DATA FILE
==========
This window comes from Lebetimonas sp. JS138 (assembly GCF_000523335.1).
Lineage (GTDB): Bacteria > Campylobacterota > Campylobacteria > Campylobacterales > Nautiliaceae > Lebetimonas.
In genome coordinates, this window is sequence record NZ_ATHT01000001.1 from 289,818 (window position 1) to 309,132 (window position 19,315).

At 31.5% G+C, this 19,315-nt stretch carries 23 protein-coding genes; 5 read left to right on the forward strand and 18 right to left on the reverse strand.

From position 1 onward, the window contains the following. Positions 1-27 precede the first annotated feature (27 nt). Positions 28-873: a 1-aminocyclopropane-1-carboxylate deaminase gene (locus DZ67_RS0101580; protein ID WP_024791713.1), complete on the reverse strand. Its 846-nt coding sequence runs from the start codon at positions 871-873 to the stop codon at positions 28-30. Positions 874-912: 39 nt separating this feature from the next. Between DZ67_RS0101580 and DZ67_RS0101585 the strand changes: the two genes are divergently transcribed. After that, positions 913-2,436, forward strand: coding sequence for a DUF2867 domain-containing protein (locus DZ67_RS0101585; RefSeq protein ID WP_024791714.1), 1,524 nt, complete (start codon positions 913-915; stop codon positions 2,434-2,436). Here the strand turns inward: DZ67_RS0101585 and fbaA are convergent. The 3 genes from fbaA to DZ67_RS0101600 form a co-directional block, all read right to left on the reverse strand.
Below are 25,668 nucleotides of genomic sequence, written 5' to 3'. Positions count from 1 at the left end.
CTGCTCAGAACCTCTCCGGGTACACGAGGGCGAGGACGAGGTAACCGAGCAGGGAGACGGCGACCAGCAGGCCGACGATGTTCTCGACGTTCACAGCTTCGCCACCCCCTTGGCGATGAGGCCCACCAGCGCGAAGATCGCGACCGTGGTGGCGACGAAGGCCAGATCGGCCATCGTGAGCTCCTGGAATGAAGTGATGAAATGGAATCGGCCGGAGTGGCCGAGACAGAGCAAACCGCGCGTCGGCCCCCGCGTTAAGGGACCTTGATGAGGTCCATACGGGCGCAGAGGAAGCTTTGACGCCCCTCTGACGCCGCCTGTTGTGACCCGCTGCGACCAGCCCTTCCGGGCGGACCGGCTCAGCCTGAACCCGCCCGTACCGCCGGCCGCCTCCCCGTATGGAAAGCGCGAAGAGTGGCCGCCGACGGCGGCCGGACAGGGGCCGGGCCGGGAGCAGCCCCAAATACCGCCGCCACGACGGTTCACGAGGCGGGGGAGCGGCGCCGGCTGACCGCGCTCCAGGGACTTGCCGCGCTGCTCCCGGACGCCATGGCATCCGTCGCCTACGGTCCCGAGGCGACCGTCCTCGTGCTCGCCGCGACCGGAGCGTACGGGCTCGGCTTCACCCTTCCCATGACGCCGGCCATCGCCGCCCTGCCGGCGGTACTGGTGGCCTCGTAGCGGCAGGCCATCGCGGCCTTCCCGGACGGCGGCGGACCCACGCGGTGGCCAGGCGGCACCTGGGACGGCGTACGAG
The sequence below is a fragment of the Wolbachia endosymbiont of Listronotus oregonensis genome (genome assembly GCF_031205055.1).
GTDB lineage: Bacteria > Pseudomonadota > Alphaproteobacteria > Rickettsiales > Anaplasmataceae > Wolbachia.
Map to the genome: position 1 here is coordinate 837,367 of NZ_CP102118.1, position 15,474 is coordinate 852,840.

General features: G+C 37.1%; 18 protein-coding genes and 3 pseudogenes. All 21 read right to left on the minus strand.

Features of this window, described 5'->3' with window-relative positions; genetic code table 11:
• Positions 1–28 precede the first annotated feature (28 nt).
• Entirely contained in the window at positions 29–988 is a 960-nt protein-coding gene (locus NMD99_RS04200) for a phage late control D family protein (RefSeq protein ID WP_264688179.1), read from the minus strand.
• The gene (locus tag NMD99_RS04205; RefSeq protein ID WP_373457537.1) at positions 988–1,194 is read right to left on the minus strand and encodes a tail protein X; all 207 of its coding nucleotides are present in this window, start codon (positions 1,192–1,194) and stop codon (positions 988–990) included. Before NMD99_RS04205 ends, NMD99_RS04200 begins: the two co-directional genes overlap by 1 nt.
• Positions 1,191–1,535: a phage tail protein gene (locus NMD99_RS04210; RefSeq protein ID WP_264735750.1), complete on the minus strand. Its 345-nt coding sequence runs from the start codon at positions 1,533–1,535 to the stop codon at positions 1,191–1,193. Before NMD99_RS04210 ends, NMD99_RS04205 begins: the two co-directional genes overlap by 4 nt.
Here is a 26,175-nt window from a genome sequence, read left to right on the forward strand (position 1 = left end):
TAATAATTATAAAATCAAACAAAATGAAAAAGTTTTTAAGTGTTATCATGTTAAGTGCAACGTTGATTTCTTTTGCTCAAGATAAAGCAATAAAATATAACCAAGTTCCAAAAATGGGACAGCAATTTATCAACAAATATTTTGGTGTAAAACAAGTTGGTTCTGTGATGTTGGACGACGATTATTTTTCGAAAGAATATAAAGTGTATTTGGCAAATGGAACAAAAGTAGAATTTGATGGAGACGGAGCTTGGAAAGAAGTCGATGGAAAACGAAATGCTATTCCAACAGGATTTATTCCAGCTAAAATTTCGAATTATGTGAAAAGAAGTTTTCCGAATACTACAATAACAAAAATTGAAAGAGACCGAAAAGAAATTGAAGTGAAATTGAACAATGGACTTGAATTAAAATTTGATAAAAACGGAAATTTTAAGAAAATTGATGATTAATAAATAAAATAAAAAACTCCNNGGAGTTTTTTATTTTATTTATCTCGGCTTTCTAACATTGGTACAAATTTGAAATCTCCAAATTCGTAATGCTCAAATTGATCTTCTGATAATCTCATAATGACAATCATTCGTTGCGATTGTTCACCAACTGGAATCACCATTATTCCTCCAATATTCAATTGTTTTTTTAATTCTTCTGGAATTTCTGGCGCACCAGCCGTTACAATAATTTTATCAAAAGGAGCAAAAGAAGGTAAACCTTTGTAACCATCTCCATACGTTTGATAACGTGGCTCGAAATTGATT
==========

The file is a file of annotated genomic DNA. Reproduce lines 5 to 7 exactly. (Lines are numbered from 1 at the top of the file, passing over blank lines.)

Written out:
From position 1 onward, the window contains the following. Positions 1-27 precede the first annotated feature (27 nt). Positions 28-873: a 1-aminocyclopropane-1-carboxylate deaminase gene (locus DZ67_RS0101580; protein ID WP_024791713.1), complete on the reverse strand. Its 846-nt coding sequence runs from the start codon at positions 871-873 to the stop codon at positions 28-30. Positions 874-912: 39 nt separating this feature from the next. Between DZ67_RS0101580 and DZ67_RS0101585 the strand changes: the two genes are divergently transcribed. After that, positions 913-2,436, forward strand: coding sequence for a DUF2867 domain-containing protein (locus DZ67_RS0101585; RefSeq protein ID WP_024791714.1), 1,524 nt, complete (start codon positions 913-915; stop codon positions 2,434-2,436). Here the strand turns inward: DZ67_RS0101585 and fbaA are convergent. The 3 genes from fbaA to DZ67_RS0101600 form a co-directional block, all read right to left on the reverse strand.
Below are 25,668 nucleotides of genomic sequence, written 5' to 3'. Positions count from 1 at the left end.
CTGCTCAGAACCTCTCCGGGTACACGAGGGCGAGGACGAGGTAACCGAGCAGGGAGACGGCGACCAGCAGGCCGACGATGTTCTCGACGTTCACAGCTTCGCCACCCCCTTGGCGATGAGGCCCACCAGCGCGAAGATCGCGACCGTGGTGGCGACGAAGGCCAGATCGGCCATCGTGAGCTCCTGGAATGAAGTGATGAAATGGAATCGGCCGGAGTGGCCGAGACAGAGCAAACCGCGCGTCGGCCCCCGCGTTAAGGGACCTTGATGAGGTCCATACGGGCGCAGAGGAAGCTTTGACGCCCCTCTGACGCCGCCTGTTGTGACCCGCTGCGACCAGCCCTTCCGGGCGGACCGGCTCAGCCTGAACCCGCCCGTACCGCCGGCCGCCTCCCCGTATGGAAAGCGCGAAGAGTGGCCGCCGACGGCGGCCGGACAGGGGCCGGGCCGGGAGCAGCCCCAAATACCGCCGCCACGACGGTTCACGAGGCGGGGGAGCGGCGCCGGCTGACCGCGCTCCAGGGACTTGCCGCGCTGCTCCCGGACGCCATGGCATCCGTCGCCTACGGTCCCGAGGCGACCGTCCTCGTGCTCGCCGCGACCGGAGCGTACGGGCTCGGCTTCACCCTTCCCATGACGCCGGCCATCGCCGCCCTGCCGGCGGTACTGGTGGCCTCGTAGCGGCAGGCCATCGCGGCCTTCCCGGACGGCGGCGGACCCACGCGGTGGCCAGGCGGCACCTGGGACGGCGTACGAG